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Furthermore …

IPFWs budget cutting brings extra benefits

Two changes that IPFW announced this week will scale back spending but in the long run should prove to be good for the university and the community.

The university cited budget cuts in announcing that the university police force will no longer have its own dispatchers, instead relying on the combined city-county 911 call center to handle the calls and dispatches to university police officers.

Though it is unfortunate that up to four dispatchers will lose their jobs effective June 30, the move is in keeping with county and state initiatives to combine various 911 call centers. The combinations do more than increase efficiency; they also help coordinate responses among various departments.

In announcing that the men’s basketball team will move most of their games from Memorial Coliseum to the university’s recently upgraded Hilliard Gates Center, university officials cited student convenience.

But it’s likely the university’s financial cutbacks were also a factor, and the move will greatly reduce rental fees for the team. It will have the added advantage of putting the games on campus and within walking distance of IPFW’s expanding student housing.

And it won’t hurt that an average attendance of 1,443 will nearly fill the 1,875 seats rather than look sparse in the cavernous Coliseum.

Background check failure defies sense, public will

The one idea that both gun rights zealots and supporters of reasonable gun laws seemed to agree on was that government should take reasonable steps to keep guns out of the hands of criminals and the mentally ill.

But even a common-sense effort to require background checks of all gun sales failed to clear the U.S. Senate, with Indiana’s Dan Coats helping to defeat the long-sought – and much supported – closing of the gun show loophole.

Opponents of background checks describe gun shows as simply a forum where a gun owner can sell a weapon to a neighbor or other interested, innocent buyer. And this is true in many cases. But they can also be mass markets, where gun owners can sell or trade multiple weapons to strangers who may or may not have criminal records, mental instabilities or plans to resell the guns to gang members.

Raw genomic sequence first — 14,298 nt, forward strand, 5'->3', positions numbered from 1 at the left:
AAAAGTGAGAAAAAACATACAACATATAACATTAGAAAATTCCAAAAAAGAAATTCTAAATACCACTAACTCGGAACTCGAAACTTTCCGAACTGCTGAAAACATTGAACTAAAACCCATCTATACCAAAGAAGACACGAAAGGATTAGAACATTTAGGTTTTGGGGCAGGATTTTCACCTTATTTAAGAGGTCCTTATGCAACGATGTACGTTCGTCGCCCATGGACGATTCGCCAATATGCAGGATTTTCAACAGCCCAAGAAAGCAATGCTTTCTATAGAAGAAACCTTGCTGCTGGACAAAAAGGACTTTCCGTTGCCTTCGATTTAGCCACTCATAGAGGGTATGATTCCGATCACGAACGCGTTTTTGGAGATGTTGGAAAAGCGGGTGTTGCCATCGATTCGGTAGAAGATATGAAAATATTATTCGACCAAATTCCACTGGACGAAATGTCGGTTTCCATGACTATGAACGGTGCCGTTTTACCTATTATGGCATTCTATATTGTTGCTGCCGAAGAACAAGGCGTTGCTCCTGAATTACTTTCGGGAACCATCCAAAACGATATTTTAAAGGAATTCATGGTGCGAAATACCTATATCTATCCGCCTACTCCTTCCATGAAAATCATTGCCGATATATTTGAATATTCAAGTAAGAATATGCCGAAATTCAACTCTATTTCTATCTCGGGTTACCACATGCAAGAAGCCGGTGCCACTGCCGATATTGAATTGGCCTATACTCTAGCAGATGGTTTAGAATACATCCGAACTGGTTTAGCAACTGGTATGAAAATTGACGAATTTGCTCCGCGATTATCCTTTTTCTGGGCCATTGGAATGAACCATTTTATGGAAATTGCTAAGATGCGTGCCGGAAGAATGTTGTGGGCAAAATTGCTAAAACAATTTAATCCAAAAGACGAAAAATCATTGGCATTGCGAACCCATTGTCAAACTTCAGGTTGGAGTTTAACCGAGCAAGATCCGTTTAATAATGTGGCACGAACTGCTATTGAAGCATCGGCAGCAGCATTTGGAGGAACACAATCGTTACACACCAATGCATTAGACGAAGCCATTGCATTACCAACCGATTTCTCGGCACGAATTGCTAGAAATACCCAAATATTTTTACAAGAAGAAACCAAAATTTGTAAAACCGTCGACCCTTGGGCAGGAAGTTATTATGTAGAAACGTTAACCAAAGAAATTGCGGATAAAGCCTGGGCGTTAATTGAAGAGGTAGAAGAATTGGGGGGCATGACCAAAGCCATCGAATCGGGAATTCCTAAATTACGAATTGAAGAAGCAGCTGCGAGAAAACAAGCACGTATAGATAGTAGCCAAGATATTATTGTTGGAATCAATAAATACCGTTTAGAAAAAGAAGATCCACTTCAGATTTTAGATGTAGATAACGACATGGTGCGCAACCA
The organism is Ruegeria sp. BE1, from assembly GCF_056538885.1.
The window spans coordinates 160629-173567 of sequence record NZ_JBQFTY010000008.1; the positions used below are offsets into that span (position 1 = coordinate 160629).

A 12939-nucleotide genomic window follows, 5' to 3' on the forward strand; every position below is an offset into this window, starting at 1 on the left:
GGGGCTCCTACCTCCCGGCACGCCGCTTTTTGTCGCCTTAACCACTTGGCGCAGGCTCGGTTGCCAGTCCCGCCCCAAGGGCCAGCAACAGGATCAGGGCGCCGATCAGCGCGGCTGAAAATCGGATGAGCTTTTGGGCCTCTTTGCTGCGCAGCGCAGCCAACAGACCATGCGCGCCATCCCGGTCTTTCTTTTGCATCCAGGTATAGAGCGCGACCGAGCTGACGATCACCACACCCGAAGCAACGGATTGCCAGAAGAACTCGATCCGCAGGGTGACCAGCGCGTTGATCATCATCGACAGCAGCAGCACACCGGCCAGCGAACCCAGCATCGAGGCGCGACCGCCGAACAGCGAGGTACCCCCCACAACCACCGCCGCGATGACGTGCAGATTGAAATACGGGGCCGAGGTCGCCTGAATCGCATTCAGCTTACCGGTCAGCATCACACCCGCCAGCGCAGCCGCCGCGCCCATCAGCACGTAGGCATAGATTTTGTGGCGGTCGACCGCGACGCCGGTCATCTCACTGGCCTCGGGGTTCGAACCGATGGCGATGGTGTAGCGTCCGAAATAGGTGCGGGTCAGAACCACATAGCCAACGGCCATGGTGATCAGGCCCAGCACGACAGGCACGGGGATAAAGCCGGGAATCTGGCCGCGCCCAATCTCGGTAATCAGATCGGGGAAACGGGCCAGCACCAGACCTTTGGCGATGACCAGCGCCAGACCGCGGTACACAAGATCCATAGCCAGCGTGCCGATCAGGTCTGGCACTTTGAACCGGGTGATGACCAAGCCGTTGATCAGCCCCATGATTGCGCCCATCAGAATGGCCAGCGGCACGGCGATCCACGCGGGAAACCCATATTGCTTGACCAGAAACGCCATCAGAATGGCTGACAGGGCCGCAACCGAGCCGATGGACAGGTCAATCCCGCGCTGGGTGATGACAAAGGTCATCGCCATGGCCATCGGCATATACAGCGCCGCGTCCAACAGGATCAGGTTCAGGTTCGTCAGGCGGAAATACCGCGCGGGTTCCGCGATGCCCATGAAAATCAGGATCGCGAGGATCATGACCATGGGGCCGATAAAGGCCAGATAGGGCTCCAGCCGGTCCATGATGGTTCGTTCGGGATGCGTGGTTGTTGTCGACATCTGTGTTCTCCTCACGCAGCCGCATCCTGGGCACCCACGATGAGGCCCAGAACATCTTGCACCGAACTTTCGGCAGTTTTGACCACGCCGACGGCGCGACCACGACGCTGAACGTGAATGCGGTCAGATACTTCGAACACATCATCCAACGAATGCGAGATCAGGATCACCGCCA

The proposal for universal background checks is supported by an overwhelming majority of Americans and 54 of the 100 senators. But because of the Senate rules, it takes 60 votes to advance the bill, and 46 senators – including Coats – voted in favor of the gun lobby.

A final insult for foreclosed

During the housing meltdown several years ago, hundreds of thousands of homeowners were wrongfully evicted from their homes, often because paperwork initiating foreclosures was “signed” en masse by machines or by people who had no authority. Some of the foreclosures were plagued by insufficient paperwork, but others were outright wrong. Even some homes without a mortgage faced foreclosure.

Years later, the aggrieved homeowners and the lenders agreed to a $3.6 billion settlement for 1.4 million homeowners. This week – months after the settlement – the homeowners began to receive their checks.

At least a dozen – perhaps far more – bounced. The company hired to distribute the payments failed to deposit money into the bank that issued the checks.

Rare libertarianism by court

The alliances in this week’s split U.S. Supreme Court decision regarding drunk driving was an interesting mix that produced not a liberal or conservative opinion but a libertarian position.

Conservative Justice Antonin Scalia and swing-vote Justice Anthony Kennedy found themselves agreeing with liberal Justices Sonia Sotomayor, Ruth Bader Ginsburg and Elena Kagan in requiring police to obtain a search warrant before forcing a suspected drunk driver to submit to a blood test. The only exception, Sotomayor wrote in her decision, was if failure to obtain an immediate blood test constituted an emergency.

The court recognized that inserting a needle into a driver’s arm against their wishes is an invasive search, and those people deserve Fourth Amendment protection against warrantless searches.

That is a libertarian position, while the traditional conservative view would support police powers.

Conservative Justice Clarence Thomas took such a position. He believes the risks of alcohol leaving the bloodstream before a warrant can be obtained outweigh any Fourth Amendment concerns.

The remaining justices – conservatives John Roberts and Samuel Alito, plus liberal Stephen Breyer – wanted a standard somewhere between the court majority and Thomas. They believed that police should obtain a warrant if they believe it could be issued in sufficient time to obtain an accurate blood sample, but the blood draw could be forced if there wasn’t time.

For their part, Allen County criminal justice officials were a step ahead of the court when they issued a policy seven months ago requiring a court warrant before drawing blood from suspected drunk drivers who refuse a breath analysis test.